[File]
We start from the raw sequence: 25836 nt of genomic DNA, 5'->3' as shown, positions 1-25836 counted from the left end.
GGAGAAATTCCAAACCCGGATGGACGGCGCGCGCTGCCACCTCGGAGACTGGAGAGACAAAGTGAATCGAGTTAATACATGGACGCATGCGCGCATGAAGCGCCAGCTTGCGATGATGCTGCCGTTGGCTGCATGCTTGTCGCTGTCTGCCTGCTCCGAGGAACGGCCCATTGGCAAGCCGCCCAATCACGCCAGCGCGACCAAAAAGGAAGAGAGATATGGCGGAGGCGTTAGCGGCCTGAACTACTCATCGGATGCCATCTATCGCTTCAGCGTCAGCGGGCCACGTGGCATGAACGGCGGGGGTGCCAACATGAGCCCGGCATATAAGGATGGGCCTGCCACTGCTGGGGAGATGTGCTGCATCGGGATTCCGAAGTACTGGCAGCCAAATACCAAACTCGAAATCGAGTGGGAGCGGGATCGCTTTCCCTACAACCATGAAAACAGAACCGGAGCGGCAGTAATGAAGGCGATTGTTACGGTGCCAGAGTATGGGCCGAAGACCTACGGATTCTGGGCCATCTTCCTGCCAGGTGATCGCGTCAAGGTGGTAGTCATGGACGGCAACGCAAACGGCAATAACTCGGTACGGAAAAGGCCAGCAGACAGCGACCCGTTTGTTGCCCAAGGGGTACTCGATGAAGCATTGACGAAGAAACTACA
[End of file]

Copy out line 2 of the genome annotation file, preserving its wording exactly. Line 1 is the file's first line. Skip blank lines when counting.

GGAGAAATTCCAAACCCGGATGGACGGCGCGCGCTGCCACCTCGGAGACTGGAGAGACAAAGTGAATCGAGTTAATACATGGACGCATGCGCGCATGAAGCGCCAGCTTGCGATGATGCTGCCGTTGGCTGCATGCTTGTCGCTGTCTGCCTGCTCCGAGGAACGGCCCATTGGCAAGCCGCCCAATCACGCCAGCGCGACCAAAAAGGAAGAGAGATATGGCGGAGGCGTTAGCGGCCTGAACTACTCATCGGATGCCATCTATCGCTTCAGCGTCAGCGGGCCACGTGGCATGAACGGCGGGGGTGCCAACATGAGCCCGGCATATAAGGATGGGCCTGCCACTGCTGGGGAGATGTGCTGCATCGGGATTCCGAAGTACTGGCAGCCAAATACCAAACTCGAAATCGAGTGGGAGCGGGATCGCTTTCCCTACAACCATGAAAACAGAACCGGAGCGGCAGTAATGAAGGCGATTGTTACGGTGCCAGAGTATGGGCCGAAGACCTACGGATTCTGGGCCATCTTCCTGCCAGGTGATCGCGTCAAGGTGGTAGTCATGGACGGCAACGCAAACGGCAATAACTCGGTACGGAAAAGGCCAGCAGACAGCGACCCGTTTGTTGCCCAAGGGGTACTCGATGAAGCATTGACGAAGAAACTACA